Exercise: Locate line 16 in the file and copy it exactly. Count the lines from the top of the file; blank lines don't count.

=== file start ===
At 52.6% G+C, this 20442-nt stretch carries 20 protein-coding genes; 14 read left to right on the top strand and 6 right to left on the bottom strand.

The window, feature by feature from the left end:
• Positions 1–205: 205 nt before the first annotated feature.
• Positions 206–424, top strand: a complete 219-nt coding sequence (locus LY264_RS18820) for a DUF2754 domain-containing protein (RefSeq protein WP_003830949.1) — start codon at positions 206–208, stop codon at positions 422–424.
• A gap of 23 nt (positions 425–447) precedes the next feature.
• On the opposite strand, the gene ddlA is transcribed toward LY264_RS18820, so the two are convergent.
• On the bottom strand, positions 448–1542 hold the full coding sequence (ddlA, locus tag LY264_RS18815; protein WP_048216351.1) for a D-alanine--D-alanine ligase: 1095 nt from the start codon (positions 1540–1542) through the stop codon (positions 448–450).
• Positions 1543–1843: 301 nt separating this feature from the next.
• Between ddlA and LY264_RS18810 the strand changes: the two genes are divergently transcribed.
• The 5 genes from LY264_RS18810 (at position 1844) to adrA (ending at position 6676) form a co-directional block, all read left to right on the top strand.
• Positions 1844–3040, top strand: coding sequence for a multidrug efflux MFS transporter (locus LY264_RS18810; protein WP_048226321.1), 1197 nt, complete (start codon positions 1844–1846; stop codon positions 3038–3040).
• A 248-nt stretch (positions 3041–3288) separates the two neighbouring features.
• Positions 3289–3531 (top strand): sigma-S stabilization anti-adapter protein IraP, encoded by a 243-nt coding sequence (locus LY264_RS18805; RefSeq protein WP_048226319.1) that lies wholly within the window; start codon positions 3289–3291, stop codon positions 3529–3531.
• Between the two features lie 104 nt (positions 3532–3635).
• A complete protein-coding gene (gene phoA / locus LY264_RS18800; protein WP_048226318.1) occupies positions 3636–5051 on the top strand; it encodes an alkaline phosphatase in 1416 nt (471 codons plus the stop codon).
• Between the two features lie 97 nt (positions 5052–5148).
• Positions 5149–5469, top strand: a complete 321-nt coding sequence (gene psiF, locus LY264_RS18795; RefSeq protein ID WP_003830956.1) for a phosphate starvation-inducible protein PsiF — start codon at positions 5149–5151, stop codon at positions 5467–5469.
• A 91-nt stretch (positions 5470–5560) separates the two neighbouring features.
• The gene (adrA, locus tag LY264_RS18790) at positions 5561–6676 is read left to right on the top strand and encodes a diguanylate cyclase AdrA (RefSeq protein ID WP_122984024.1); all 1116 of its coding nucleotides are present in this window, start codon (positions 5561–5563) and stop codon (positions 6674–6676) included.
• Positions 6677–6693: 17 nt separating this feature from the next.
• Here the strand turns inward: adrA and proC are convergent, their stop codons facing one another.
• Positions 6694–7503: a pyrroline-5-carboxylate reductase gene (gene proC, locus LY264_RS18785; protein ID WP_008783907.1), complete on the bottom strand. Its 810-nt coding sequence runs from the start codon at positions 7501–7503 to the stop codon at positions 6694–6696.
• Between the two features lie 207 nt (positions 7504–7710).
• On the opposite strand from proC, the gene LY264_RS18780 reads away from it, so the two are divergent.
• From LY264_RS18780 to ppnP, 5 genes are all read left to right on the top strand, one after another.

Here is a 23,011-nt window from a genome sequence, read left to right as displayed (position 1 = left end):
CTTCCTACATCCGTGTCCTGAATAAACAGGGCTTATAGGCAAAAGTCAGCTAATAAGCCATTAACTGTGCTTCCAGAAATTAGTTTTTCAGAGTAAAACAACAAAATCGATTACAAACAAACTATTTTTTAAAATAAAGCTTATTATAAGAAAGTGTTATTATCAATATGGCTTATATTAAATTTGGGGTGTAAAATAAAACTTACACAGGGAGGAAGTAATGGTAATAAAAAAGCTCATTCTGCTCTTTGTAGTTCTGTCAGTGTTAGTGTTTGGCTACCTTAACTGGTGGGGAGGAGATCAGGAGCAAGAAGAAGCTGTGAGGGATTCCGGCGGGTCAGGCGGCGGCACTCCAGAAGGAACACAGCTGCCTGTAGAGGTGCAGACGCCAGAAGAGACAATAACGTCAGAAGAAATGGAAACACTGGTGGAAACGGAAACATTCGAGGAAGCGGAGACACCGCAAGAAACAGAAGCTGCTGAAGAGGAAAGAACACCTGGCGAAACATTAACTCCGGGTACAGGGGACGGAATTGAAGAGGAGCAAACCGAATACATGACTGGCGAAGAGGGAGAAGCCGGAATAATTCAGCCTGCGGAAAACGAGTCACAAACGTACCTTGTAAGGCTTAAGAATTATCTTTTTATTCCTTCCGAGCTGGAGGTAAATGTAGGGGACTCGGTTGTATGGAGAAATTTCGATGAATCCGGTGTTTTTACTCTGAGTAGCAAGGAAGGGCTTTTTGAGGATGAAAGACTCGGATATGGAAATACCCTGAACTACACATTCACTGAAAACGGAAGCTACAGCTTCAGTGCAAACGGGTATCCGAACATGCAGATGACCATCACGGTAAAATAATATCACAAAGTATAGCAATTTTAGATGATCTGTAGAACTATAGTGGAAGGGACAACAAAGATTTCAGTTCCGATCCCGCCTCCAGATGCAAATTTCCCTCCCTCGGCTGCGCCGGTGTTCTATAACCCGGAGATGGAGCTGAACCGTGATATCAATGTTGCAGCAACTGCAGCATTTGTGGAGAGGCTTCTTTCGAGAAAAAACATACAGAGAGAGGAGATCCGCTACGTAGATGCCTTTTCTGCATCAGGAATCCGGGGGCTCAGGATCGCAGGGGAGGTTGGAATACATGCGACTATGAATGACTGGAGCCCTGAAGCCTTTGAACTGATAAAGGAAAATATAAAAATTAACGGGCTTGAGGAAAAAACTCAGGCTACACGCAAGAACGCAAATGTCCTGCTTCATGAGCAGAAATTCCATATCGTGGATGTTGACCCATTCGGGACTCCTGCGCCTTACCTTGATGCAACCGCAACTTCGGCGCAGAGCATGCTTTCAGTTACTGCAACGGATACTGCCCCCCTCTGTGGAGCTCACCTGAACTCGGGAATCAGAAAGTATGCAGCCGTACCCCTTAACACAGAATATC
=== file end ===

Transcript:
• Between the two features lie 97 nt (positions 5052–5148).